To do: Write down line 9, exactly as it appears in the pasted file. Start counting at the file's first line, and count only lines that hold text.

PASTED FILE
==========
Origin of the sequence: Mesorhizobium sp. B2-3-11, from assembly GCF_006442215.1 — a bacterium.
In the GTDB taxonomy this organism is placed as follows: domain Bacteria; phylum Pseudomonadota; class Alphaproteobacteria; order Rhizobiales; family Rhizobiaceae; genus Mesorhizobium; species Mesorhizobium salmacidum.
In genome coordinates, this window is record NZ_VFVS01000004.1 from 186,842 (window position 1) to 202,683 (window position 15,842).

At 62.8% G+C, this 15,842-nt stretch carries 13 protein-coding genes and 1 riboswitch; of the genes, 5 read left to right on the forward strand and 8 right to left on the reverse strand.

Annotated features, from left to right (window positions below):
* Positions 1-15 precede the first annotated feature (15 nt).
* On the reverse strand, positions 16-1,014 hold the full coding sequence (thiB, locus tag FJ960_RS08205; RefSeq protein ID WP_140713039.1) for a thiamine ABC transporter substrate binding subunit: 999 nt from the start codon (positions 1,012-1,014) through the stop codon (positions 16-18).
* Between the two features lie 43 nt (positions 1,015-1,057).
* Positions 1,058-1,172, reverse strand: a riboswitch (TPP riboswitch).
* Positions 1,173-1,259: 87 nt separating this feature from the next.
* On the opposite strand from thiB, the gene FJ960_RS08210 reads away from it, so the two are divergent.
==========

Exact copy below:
* Positions 1,058-1,172, reverse strand: a riboswitch (TPP riboswitch).